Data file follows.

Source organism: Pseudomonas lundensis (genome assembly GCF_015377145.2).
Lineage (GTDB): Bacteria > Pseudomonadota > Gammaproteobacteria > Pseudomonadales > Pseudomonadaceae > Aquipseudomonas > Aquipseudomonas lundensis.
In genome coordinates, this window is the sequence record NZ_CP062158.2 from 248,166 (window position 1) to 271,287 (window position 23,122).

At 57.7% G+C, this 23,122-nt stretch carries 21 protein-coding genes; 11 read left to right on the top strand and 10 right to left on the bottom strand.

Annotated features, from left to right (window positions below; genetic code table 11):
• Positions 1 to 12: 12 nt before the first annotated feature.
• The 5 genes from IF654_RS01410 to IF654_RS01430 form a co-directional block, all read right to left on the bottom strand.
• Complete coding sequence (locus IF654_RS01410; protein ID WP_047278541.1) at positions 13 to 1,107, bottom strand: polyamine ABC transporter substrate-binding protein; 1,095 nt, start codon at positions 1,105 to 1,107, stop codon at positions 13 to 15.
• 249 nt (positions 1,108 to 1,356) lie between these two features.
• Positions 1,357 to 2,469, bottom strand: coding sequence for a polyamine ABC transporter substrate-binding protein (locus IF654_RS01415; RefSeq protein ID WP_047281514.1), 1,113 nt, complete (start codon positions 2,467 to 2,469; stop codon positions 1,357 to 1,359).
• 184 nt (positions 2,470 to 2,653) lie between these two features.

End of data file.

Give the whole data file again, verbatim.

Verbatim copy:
Source organism: Pseudomonas lundensis (genome assembly GCF_015377145.2).
Lineage (GTDB): Bacteria > Pseudomonadota > Gammaproteobacteria > Pseudomonadales > Pseudomonadaceae > Aquipseudomonas > Aquipseudomonas lundensis.
In genome coordinates, this window is the sequence record NZ_CP062158.2 from 248,166 (window position 1) to 271,287 (window position 23,122).

At 57.7% G+C, this 23,122-nt stretch carries 21 protein-coding genes; 11 read left to right on the top strand and 10 right to left on the bottom strand.

Annotated features, from left to right (window positions below; genetic code table 11):
• Positions 1 to 12: 12 nt before the first annotated feature.
• The 5 genes from IF654_RS01410 to IF654_RS01430 form a co-directional block, all read right to left on the bottom strand.
• Complete coding sequence (locus IF654_RS01410; protein ID WP_047278541.1) at positions 13 to 1,107, bottom strand: polyamine ABC transporter substrate-binding protein; 1,095 nt, start codon at positions 1,105 to 1,107, stop codon at positions 13 to 15.
• 249 nt (positions 1,108 to 1,356) lie between these two features.
• Positions 1,357 to 2,469, bottom strand: coding sequence for a polyamine ABC transporter substrate-binding protein (locus IF654_RS01415; RefSeq protein ID WP_047281514.1), 1,113 nt, complete (start codon positions 2,467 to 2,469; stop codon positions 1,357 to 1,359).
• 184 nt (positions 2,470 to 2,653) lie between these two features.